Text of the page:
In Florida, property owners have a duty to maintain their premises in reasonably safe conditions, and if they breach that duty, they can be held liable for any harm that ensues. In addition to proving that an unsafe condition existed on a property, however, the injured party must also demonstrate that the property owner knew or should have known that the condition was present. In a recent Florida ruling, a court discussed what constitutes sufficient evidence of constructive notice in a case in which the plaintiff was injured in a slip and fall accident in a department store. If you were hurt because of a dangerous condition on someone else’s property, you could be owed compensation, and you should speak to a trusted Florida premises liability attorney to evaluate your options.
The Plaintiff’s Injury
Allegedly, the plaintiff was shopping at the defendant department store when she slipped and fell in a puddle of milk. She suffered significant injuries and subsequently filed a lawsuit against the defendant, asserted a negligence claim, and arguing that the puddle had been present for such a length of time that the defendant should have been aware of its presence. The defendant filed a motion for summary judgment, arguing that the claims against it should be dismissed. The court granted the defendant’s motion, and the plaintiff appealed.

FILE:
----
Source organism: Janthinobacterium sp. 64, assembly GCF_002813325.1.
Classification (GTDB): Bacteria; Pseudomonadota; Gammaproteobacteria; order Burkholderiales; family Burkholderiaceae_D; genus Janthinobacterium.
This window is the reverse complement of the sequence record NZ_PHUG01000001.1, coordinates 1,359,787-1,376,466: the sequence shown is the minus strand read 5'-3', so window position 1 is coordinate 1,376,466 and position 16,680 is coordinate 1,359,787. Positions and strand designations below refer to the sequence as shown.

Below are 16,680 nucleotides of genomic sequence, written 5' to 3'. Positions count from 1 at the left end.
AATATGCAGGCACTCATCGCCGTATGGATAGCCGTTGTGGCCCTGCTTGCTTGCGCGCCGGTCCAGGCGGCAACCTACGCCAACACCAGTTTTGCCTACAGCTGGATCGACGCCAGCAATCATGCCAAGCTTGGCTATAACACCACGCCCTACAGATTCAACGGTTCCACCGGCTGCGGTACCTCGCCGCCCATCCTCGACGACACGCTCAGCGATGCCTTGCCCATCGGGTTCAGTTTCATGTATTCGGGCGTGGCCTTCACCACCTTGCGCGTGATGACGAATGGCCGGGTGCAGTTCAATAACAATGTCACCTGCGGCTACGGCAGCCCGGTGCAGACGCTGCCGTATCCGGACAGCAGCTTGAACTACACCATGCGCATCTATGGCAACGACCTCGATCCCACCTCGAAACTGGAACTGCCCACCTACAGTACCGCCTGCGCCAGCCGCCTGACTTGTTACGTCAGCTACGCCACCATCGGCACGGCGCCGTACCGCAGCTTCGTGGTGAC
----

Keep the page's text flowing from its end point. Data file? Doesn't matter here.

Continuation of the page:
Constructive Notice of a Dangerous Condition
Under Florida law, a business owner has an obligation to take reasonable and ordinary care to maintain its premises in a condition that is reasonably safe for invitees and to warn people entering the property of any dangers that the owner knows of and that invitees are unlikely to discover. Under this standard, if an individual slips and falls in a business on a transitory and foreign substance on the floor, the person who fell must prove that the business owner either knew that the substance was on the floor or had constructive knowledge of the condition. Continue reading ›